By Tilak Doshi,
There is a view that suggests that now that Joe Biden has (most likely) won the US presidential election, a modicum of pragmatism will prevail as the Democrats’ excessive campaign promises face the cold light of day and as the real costs of policy decisions become apparent. Furthermore, one would have to note that there are limits as to what even a US Presidency – the world’s most powerful executive office — can do within constitutional limits. There is the likelihood that the US Senate will remain Republican and hence provide a check on the more extreme pledges made in the name of ‘net zero’ emissions in the power sector by 2035 and in the entire economy by 2050.
Energy Policy Discontinuities
But don’t be lulled by soothing thoughts of policy continuity under a Biden-Harris administration. The contrast in Republican and Democratic world-views of fossil fuels and global energy geopolitics could not be more stark. And nowhere are the costs as extravagant as in the promises made regarding the Green New Deal. The adverse impacts on US domestic affairs will be as profound as they will be on the global stage. The policy discontinuity expected to take place in the oil and gas sectors under a Biden administration is about as radical as one can contemplate in US and global affairs.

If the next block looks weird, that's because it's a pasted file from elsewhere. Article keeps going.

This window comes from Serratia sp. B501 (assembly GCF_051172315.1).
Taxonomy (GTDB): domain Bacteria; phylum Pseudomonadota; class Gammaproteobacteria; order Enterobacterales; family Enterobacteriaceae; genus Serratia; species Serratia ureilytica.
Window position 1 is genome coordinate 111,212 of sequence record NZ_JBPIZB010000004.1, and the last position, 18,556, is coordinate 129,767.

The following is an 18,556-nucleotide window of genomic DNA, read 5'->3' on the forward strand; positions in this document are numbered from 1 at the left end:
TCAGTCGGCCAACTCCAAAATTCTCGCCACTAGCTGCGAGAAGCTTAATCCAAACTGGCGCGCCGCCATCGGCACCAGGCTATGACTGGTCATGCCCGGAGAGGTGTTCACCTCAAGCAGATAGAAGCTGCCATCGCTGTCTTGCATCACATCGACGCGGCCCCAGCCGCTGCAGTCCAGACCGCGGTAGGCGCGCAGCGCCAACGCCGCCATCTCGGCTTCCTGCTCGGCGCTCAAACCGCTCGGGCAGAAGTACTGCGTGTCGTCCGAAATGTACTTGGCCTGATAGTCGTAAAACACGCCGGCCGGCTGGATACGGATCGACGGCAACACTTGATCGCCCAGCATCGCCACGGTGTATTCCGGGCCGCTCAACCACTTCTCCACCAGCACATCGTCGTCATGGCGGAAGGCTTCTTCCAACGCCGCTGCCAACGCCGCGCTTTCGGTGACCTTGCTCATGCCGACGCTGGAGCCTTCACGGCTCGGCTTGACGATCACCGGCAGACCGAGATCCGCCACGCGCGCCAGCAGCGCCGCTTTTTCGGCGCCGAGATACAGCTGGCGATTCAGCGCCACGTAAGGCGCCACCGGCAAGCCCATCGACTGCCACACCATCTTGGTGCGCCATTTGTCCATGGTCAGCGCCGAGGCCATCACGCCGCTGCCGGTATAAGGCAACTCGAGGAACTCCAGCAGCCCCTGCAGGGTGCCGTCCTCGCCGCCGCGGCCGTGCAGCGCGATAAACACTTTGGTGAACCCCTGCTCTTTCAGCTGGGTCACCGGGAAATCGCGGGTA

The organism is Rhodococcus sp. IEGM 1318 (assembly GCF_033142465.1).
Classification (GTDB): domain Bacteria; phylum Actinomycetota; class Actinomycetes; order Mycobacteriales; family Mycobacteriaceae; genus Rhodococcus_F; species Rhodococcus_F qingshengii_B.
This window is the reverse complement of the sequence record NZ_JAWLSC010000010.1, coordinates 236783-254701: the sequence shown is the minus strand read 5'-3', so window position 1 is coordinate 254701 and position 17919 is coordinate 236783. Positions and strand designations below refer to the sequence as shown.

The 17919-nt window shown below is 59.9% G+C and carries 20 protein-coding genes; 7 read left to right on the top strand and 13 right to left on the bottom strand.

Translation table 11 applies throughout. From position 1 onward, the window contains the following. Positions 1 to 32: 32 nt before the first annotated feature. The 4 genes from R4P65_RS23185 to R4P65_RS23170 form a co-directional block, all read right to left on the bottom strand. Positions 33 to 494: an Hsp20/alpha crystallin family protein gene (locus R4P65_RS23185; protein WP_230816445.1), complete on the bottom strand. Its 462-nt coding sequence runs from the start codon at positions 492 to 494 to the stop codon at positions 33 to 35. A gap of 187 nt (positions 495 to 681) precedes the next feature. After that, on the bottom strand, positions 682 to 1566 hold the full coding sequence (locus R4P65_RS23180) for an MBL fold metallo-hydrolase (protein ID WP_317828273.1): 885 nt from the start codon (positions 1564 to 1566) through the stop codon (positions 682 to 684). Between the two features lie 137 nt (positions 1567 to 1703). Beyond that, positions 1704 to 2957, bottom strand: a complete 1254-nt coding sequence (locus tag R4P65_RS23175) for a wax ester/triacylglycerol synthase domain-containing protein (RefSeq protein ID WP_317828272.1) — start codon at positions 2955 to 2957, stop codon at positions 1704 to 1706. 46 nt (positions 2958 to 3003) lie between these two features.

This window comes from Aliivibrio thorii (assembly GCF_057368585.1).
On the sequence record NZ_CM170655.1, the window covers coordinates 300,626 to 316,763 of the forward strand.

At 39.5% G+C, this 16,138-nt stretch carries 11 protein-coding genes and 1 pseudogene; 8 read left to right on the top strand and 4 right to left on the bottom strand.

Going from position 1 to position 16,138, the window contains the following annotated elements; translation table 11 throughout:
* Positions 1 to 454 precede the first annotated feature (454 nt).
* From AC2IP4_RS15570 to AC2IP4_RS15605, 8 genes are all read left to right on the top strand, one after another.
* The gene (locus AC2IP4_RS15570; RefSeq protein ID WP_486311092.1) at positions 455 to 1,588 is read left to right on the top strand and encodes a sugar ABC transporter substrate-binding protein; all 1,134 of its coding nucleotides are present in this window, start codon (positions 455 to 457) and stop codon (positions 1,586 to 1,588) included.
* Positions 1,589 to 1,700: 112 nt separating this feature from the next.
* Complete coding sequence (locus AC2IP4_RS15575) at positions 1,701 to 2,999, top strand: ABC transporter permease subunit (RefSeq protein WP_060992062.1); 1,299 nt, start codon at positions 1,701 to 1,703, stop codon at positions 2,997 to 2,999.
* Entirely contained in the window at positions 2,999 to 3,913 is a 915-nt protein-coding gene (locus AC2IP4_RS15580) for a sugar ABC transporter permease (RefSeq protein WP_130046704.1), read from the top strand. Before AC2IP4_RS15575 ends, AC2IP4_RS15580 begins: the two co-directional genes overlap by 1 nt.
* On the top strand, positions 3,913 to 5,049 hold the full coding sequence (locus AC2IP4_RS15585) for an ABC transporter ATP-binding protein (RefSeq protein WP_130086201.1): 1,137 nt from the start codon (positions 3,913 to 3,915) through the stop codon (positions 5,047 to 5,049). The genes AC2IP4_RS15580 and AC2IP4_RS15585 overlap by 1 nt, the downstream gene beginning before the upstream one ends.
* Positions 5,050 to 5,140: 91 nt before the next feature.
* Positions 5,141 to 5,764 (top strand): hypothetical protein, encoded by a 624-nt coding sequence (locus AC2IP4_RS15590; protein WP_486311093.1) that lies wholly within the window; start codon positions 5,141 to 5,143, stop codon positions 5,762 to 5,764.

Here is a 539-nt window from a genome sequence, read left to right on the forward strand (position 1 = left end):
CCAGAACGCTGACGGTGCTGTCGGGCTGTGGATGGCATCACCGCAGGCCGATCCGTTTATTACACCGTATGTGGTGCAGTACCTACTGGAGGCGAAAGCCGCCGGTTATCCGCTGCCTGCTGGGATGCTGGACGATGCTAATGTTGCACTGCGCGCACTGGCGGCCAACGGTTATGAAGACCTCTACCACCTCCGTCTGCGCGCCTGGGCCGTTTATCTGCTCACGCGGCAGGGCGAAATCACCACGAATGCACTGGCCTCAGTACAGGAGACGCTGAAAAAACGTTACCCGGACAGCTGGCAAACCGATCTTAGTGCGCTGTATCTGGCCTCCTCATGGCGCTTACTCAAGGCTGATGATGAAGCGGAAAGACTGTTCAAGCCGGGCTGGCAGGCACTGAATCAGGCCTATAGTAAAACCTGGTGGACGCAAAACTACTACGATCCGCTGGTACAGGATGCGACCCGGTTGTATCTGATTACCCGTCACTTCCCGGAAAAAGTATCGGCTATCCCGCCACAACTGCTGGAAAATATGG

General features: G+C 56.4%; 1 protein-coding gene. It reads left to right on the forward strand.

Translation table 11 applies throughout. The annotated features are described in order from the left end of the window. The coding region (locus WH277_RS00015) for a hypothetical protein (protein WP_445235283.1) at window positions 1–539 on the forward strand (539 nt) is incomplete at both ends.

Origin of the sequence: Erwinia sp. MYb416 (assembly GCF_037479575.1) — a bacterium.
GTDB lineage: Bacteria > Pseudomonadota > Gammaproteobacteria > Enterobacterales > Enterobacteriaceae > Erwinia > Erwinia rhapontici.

The Biden Plan for a “100% clean energy economy [which] reaches net-zero emissions no later than 2050” will require his administration to sign in its own words “a series of new executive orders with unprecedented reach that go well beyond the Obama-Biden Administration platform and put us on the right track”. The 4-year, $1.7 trillion Biden plan – reflecting an even more aggressive “climate crisis” action plan set out by the House Democrats — includes banning fracking in federal lands and waters, denying federal permits for new fossil fuel infrastructure projects, and ensuring 100% clean renewable energy by 2035 in electricity generation, buildings, and transportation.